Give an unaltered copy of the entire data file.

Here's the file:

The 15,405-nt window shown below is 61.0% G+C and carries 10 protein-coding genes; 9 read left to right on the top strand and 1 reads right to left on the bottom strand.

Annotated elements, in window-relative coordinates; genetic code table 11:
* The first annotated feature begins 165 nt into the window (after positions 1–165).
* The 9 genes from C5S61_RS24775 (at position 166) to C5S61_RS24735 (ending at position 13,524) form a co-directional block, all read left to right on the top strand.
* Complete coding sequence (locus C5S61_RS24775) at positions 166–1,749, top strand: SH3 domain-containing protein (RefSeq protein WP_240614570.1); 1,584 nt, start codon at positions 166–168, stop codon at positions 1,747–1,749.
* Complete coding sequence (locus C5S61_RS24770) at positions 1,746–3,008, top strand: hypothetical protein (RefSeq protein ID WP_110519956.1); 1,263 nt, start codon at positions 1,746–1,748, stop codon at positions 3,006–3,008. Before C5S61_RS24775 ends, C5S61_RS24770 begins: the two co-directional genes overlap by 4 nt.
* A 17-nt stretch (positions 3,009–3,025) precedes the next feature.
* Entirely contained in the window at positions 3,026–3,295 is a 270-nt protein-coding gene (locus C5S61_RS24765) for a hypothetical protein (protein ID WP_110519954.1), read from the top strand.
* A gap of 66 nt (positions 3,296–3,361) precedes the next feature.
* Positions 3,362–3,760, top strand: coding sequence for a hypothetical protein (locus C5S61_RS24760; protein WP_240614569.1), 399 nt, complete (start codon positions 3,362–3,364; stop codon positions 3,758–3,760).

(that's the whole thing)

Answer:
The 15,405-nt window shown below is 61.0% G+C and carries 10 protein-coding genes; 9 read left to right on the top strand and 1 reads right to left on the bottom strand.

Annotated elements, in window-relative coordinates; genetic code table 11:
* The first annotated feature begins 165 nt into the window (after positions 1–165).
* The 9 genes from C5S61_RS24775 (at position 166) to C5S61_RS24735 (ending at position 13,524) form a co-directional block, all read left to right on the top strand.
* Complete coding sequence (locus C5S61_RS24775) at positions 166–1,749, top strand: SH3 domain-containing protein (RefSeq protein WP_240614570.1); 1,584 nt, start codon at positions 166–168, stop codon at positions 1,747–1,749.
* Complete coding sequence (locus C5S61_RS24770) at positions 1,746–3,008, top strand: hypothetical protein (RefSeq protein ID WP_110519956.1); 1,263 nt, start codon at positions 1,746–1,748, stop codon at positions 3,006–3,008. Before C5S61_RS24775 ends, C5S61_RS24770 begins: the two co-directional genes overlap by 4 nt.
* A 17-nt stretch (positions 3,009–3,025) precedes the next feature.
* Entirely contained in the window at positions 3,026–3,295 is a 270-nt protein-coding gene (locus C5S61_RS24765) for a hypothetical protein (protein ID WP_110519954.1), read from the top strand.
* A gap of 66 nt (positions 3,296–3,361) precedes the next feature.
* Positions 3,362–3,760, top strand: coding sequence for a hypothetical protein (locus C5S61_RS24760; protein WP_240614569.1), 399 nt, complete (start codon positions 3,362–3,364; stop codon positions 3,758–3,760).